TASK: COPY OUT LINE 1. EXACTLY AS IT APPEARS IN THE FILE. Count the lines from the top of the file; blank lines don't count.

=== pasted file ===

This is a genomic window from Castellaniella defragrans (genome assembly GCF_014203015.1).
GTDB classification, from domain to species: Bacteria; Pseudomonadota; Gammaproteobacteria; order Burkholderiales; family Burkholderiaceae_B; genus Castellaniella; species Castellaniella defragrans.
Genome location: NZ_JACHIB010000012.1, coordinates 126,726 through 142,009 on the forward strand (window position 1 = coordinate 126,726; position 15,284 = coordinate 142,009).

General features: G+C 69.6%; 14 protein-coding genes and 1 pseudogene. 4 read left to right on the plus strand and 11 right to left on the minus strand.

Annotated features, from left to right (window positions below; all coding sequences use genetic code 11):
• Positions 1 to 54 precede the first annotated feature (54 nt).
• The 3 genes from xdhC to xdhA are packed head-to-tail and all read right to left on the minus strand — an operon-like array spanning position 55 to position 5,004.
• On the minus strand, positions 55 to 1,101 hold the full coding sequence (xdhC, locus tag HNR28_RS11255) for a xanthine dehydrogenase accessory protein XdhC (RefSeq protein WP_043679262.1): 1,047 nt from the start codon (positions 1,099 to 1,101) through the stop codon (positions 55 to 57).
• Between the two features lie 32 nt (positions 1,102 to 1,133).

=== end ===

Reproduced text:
This is a genomic window from Castellaniella defragrans (genome assembly GCF_014203015.1).